What is data modeling – An Introduction for Business Analysts

what is data modeling

What is data modeling?

As Business Analysts we often get involved with data modeling in some shape or form. This is why it is important for every business analyst to have some level of understanding about what is data modeling all about. This article outlines the key concepts associated with data modeling and will provide an example of a data model to aid in a more in-depth understanding.

Let’s first consider the phrase “what is data modeling” by drilling down to the basic elements, data and modeling. Data is all around us, anything that you might want to capture as information, retrieve for later use or refer to in a conversation is a type of data. Every system on this earth is dependent on data of some description. It can be recording personal details of an employee in a company database or transaction information generated as a result of a sales transaction. All of this is examples of data.


Data versus Information

Just another important terminology aspect to be aware of: the term “information” is described as “data with a meaning”. So where a rocket scientist might interpret mathematical sets of data and consider that as “data with meaning, i.e. information” other people might always just call the mathematical set of data, a type of data (because to most people it doesn’t have a specific meaning other than being mathematical data).

With data modeling it is all about determining what data we want to capture for a specific purpose and to then logically organise that data. We also want the logical data sets to relate to each other in some way because together the data work together to produce some meaningful information.

What is data modeling – Entities or Concepts

Let’s consider this simple example.
what is data modeling
An employee of a company gets paid on a monthly basis for a particular job role they perform. The company wants to find a way to capture all the information relating to the employee, their salary and payment details. The company is in need of a database to capture all this data in.

What is data modeling – Entities / Concepts

To model the data that they need the Business Analyst will firstly define the different logical “things” or entities/concepts that they want to capture data about. Entities can be people, places, products or anything that is tangible in some way.

To further describe ‘what is data modeling’, consider these entities (sometimes referred to as concepts) for the example provided:

  • Employee (the “thing” in this case is the person or employee)
  • Job Role (the “thing” in this case is the Job Role in the organisational structure)
  • Salary Package (the “thing” in this case is the employee contract stipulating the Salary Package)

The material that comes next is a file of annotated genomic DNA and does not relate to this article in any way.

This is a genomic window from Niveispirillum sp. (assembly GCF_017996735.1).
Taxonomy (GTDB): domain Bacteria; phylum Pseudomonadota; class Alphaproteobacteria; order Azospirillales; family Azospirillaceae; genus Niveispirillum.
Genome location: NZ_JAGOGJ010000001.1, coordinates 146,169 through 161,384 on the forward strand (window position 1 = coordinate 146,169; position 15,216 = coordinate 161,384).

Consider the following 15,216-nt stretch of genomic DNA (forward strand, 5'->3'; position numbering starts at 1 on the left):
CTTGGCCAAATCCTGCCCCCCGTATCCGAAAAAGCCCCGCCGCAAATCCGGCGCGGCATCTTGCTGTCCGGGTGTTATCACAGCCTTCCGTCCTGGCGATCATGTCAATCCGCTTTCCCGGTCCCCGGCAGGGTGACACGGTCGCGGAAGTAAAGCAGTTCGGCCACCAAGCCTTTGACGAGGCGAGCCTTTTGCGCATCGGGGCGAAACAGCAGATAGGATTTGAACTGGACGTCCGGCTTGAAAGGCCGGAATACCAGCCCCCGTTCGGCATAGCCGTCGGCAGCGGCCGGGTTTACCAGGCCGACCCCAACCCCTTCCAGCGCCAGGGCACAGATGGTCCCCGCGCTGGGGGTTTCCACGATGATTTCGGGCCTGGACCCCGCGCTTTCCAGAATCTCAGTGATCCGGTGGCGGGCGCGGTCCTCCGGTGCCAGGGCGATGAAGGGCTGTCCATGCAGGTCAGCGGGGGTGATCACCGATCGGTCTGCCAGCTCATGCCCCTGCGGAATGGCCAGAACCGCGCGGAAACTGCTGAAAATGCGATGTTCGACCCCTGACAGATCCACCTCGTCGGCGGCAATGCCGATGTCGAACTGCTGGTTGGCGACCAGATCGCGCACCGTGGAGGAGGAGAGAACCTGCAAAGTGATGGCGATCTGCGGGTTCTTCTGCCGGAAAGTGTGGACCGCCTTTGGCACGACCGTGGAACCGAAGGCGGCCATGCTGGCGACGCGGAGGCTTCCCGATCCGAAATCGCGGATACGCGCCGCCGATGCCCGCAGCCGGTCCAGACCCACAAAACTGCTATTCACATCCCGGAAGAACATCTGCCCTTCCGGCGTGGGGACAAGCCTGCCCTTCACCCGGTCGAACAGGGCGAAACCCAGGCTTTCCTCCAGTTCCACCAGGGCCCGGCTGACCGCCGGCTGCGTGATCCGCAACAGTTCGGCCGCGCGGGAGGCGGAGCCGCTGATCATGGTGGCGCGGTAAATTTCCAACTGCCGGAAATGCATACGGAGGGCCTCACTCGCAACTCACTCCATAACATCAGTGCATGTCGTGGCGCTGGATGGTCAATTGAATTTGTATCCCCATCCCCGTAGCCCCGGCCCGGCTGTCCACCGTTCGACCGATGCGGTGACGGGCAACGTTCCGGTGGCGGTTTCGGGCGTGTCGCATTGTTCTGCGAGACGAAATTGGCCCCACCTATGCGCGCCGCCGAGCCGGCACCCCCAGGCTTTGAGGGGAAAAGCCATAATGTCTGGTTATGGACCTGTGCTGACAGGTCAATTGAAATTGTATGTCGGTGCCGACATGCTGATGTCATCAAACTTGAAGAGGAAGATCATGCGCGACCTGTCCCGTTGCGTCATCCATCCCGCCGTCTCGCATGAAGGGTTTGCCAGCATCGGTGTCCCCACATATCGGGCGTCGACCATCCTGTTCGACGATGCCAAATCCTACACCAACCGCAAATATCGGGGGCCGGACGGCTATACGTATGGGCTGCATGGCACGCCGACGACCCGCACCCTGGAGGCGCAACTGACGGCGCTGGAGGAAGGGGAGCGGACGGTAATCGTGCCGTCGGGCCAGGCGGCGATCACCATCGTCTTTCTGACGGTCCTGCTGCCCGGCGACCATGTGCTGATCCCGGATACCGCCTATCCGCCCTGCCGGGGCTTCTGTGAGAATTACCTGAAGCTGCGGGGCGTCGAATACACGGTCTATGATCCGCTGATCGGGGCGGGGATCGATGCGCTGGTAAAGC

• Payment Details (the “thing” in this case is the employee’s bank account)

What is data modeling – Attributes

Once you have identified the concepts or entities that you would like to capture data for, the next steps is what specifically do you want to capture for each entity in terms of attributes. If we take one of our entity examples from before, let’s see what attributes we would like to capture:

Employee = Attributes could include: (Name, Address line 1, Address line 2, Date of Birth, City, Country, Phone Number)

Advanced Concept: An important point to take note of at this point is that you should always only capture information about an entity which is directly related to that entity. This is because with data modeling we aim to not duplicate any attributes in a database table which could logically have been captured against its own entity.

What is data modeling – Relationships

Now that you have identified the entities and the attributes, it is time to consider how each entity relates to each other. The relationships between entities are the significant relationships between each other. For example: In our scenario the Employee entity and the Job Role Entity have a direct relationship of the Employee performs the Job Role. The Job Role is performed by the Employee.

Once you have identified the significant relationships between these entities you will be able to define the cardinality or multiplicity of the relationship. This is where you assess the number of relationships allowed or is required between the entities. In the example we have: Every employee must perform one and only one Job Role. (Cardinality between Employee and Job Role is 1:1). However, every Job Role can be performed by 1 to many Employees (so the cardinality between Job Role and Employee is 1 to many).

What is data modeling – Meta Data

Finally, the last step when doing data modeling is to define the meta data. Meta data is data that describes data. Examples of meta data includes usage information about your data. For example, if a record in your newly created database was added, the meta data would describe when the record was added, by which user and perhaps a flag to confirm it is free from errors.

So now that you have read about the basics of what is data modeling, you should be able as a Business Analyst to interpret and understand the fundamental concepts when faced with a data model.